The second part of the show foregrounds the duo’s abundant American periods in emigration. These include their first US project We Buy and Sell Souls, a business venture in which they officially registered a company and launched a marketing campaign to encourage people to purchase American souls, including from renowned personalities, such as Andy Warhol and art collector Norton Dodge, in exchange for immortality. The souls acquired were later auctioned off in Moscow and New York. Whether the project was intended as a dig at the supposedly soulless and money-driven Western world (per Soviet propaganda), or a stab at playing the devil, or, short of that, channeling Chichikov, the soul-buying uber trickster of Gogol’s 19th century masterwork Dead Souls is anybody’s guess.

The multiple guises and stratagems that the artists employed to confront the ills of the New World have been summed up by the late translator of Russian literature - and Komar and Melamid’s interpreter - Jamie Gambrell, “Historians, actors, and tall-tale tellers of the might-be and might-have-been, Komar and Melamid have played the roles of prophets, propagandists, legislators, businessmen, doctors, executioners, priests, archeologists, teachers, art critics, artists—a veritable tinker-tailor-soldier-sailor chronicle of public images” (Art in America, 1982).

The same impetus that once fueled the duo’s deconstructive tactics vis-à-vis the basic tenets of communist mythology seems to underlie Komar and Melamid’s work as it came to full maturity in the West. “The exasperating expatriates,” as the artists once were called by an American critic, readily assaulted the hypocrisies and failings of untrammeled capitalism with the same verve they once exposed the glaring mendacities of the workers’ paradise. America, in the words of John Updike, ‘that vast conspiracy to make you happy’ may present more of a challenge to anyone laying bare her unsavory underbelly. After all, the mechanisms of manipulation and subjugation at work in the home of the free are infinitely more sophisticated and diffuse than those wielded in the former USSR. Not to mention that while Big Tech, the Big Five majors or Big Pharma may all indeed control our lives and be after the same thing (our dollar), yet they peddle very different products and maintain separate bank accounts. And neither may have much to do with America as it was envisioned by George Washington, another frequent subject of the duo’s paintings, more unnervingly, though one hopes, not entirely presciently featured in one of the works from K&M late period as a dollar bill-coloured facemask which partially conceals Lenin who is peeking out from behind it. A warning sign perhaps?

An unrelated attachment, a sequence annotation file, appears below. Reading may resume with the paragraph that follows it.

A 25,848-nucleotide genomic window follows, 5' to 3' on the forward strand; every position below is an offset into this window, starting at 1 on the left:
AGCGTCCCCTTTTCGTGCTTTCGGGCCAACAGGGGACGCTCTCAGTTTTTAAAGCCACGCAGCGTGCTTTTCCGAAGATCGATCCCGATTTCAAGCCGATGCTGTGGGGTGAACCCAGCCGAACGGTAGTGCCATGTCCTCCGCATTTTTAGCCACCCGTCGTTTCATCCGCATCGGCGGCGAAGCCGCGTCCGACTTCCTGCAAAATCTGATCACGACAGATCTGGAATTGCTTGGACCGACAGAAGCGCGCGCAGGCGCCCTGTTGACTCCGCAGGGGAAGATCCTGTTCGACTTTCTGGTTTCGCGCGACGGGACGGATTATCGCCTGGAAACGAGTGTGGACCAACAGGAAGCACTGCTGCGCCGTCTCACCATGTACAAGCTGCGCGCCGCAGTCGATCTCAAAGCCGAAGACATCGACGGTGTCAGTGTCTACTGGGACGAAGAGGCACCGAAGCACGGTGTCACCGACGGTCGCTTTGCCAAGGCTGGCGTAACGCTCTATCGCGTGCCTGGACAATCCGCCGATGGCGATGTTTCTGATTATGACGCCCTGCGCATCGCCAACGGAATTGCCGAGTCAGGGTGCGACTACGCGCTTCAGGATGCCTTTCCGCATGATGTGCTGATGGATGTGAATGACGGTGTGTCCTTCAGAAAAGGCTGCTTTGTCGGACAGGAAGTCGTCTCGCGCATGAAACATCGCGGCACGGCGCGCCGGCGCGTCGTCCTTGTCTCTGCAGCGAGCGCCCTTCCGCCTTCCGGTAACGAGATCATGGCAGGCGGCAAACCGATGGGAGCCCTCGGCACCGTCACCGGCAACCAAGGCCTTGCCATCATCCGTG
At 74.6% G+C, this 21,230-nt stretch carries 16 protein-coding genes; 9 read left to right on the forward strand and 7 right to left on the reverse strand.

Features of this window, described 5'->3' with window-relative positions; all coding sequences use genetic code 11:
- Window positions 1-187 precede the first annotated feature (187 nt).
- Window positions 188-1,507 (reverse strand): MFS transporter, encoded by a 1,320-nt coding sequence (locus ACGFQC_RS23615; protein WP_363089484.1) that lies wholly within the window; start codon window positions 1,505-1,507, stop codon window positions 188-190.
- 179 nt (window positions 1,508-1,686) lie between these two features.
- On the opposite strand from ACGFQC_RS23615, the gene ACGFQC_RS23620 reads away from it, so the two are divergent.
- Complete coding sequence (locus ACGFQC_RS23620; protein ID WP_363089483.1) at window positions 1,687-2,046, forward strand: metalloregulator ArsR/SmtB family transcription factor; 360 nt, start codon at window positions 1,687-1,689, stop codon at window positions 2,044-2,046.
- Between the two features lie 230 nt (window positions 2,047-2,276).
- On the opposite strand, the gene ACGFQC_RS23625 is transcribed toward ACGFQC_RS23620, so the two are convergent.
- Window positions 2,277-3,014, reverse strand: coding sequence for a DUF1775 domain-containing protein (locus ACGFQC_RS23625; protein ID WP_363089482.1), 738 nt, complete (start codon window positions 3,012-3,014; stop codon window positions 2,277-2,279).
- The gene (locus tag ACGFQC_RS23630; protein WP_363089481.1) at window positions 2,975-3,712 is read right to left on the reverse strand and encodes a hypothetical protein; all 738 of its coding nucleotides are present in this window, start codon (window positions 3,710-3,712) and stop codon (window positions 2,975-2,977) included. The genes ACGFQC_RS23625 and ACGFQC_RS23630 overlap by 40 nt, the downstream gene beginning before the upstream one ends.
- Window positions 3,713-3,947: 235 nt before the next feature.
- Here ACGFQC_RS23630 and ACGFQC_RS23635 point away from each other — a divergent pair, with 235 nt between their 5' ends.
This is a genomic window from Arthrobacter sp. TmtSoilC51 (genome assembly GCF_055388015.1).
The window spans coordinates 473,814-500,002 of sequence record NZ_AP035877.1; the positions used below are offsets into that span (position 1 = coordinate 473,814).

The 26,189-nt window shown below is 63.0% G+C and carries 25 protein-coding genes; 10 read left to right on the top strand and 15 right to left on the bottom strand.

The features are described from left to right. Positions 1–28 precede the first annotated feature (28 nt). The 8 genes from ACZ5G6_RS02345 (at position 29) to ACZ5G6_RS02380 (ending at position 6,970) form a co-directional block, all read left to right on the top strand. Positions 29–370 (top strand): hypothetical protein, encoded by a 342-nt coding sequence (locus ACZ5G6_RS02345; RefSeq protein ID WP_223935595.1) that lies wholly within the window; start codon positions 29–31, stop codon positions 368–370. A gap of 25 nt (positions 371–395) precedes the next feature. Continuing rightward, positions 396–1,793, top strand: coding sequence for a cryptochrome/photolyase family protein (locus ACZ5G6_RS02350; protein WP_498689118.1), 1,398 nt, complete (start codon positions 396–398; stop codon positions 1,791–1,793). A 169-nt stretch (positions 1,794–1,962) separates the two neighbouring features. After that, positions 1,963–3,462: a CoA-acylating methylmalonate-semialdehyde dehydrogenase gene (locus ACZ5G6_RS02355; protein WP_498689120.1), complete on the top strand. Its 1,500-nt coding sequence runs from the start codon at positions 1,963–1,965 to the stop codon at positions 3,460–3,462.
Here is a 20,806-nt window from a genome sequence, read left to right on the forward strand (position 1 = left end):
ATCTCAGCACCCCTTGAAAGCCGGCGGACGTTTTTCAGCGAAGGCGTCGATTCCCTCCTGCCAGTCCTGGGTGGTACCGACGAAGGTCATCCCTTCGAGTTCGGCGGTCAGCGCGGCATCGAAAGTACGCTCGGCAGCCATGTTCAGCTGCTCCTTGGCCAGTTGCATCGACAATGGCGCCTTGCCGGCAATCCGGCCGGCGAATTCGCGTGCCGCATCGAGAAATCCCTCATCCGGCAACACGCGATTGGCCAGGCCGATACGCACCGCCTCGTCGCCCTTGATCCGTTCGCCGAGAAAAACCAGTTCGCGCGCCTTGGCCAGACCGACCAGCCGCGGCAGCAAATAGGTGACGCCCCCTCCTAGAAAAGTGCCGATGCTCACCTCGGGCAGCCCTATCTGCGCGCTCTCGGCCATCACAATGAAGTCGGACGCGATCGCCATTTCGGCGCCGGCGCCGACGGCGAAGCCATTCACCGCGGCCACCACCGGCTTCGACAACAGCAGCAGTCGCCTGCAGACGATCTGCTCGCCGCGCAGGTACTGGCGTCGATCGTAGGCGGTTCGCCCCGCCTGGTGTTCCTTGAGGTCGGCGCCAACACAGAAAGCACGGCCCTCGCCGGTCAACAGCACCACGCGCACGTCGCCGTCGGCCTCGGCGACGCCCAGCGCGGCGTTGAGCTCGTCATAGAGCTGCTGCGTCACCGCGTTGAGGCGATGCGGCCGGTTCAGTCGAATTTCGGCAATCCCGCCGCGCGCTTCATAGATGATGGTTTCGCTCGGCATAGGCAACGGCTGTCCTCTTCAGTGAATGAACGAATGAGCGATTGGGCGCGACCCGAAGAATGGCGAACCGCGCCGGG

Whether Komar and Melamid take on America’s fascination with opinion polls of every stripe, bringing to light along the way the culture industry’s products’ pervasive mediocrity as necessary evil of any democracy (America's Most Wanted Painting / America's Most Unwanted Painting created based on public opinion); or when the artists strive to shake the seemingly indelible legacy of Stalin who dominated their childhood and continually reappears in the duo’s allegories (Stalin and the Muses, Stalin with Hitler’s Remains), they take on grave matters unflinchingly and they do it with a light, often a frivolous touch.